Stone and rain. Rain and stone. It seemed to be a theme of the weekend. No matter the weather, when we reached any stone of significance the rain would fall. From soft misty drizzle to gale force rain storms, we experienced just about all the types of rain Scotland seemed to offer, often in the space of just a couple of hours.
And so it was at our next two sites, both of which featured carved Pictish stones. I’d never seen such stones in real life before, so it was a thrill to see the first one, even though it had been reconstructed and sat in the middle of a modern housing estate. There had been a circle there, once, still marked with a ring in the grass, but it had been pulled down long ago, in days when such monuments were no longer revered, their carefully chosen stones broken for use in stone fences and buildings. Some still remained on site, said to come from the original circle, and, despite the cracks crossing the face of the carved stone, the images were still clear, a serpent and spear, thought perhaps to represent the nearby river, and a semi-circle and broken spear, the shape of which came to have more significance for me, later in the day. The rain was still falling as we got into the cars, a soft cool drizzle, dampening the stones but not our spirits, as we headed out into the landscape once more.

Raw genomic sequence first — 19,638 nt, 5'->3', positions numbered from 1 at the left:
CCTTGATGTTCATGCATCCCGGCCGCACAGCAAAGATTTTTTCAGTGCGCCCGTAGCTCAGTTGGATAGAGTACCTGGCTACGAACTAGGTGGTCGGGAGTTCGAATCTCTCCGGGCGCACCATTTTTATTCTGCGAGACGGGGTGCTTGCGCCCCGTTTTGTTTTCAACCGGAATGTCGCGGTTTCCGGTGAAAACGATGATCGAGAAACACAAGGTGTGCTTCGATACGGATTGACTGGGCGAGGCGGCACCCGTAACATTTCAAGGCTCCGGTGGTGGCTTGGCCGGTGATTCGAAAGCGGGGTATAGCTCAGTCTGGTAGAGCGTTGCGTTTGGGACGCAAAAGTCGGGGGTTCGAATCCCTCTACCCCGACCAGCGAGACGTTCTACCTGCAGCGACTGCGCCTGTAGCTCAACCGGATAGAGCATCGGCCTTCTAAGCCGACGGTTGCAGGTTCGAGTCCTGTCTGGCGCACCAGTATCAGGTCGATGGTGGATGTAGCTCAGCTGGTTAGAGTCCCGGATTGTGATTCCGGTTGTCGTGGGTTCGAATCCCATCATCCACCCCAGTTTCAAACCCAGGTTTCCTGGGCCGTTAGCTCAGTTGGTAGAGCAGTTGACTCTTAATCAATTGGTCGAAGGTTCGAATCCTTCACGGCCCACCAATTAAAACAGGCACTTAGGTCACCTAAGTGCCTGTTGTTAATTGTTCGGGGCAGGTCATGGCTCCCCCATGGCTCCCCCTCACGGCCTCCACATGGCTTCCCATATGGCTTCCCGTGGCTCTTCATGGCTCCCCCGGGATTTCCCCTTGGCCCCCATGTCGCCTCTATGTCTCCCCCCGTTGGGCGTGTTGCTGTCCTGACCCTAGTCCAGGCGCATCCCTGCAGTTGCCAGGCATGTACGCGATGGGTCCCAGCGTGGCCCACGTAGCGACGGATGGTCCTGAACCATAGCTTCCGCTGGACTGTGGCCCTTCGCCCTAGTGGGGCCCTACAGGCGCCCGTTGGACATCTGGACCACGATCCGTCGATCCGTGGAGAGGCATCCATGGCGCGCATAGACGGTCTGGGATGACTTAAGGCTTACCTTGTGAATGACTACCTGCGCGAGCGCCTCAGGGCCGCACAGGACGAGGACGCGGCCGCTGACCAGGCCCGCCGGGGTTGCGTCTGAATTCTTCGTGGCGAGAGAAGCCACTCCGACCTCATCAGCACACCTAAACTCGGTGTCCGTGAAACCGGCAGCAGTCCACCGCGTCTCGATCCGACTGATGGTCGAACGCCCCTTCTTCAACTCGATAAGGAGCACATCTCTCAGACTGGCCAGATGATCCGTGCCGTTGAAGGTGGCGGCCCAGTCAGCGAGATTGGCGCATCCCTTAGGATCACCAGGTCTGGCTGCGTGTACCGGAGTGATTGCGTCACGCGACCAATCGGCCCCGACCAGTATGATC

Continue reading Helen’s account of the weekend at Journey to Ambeth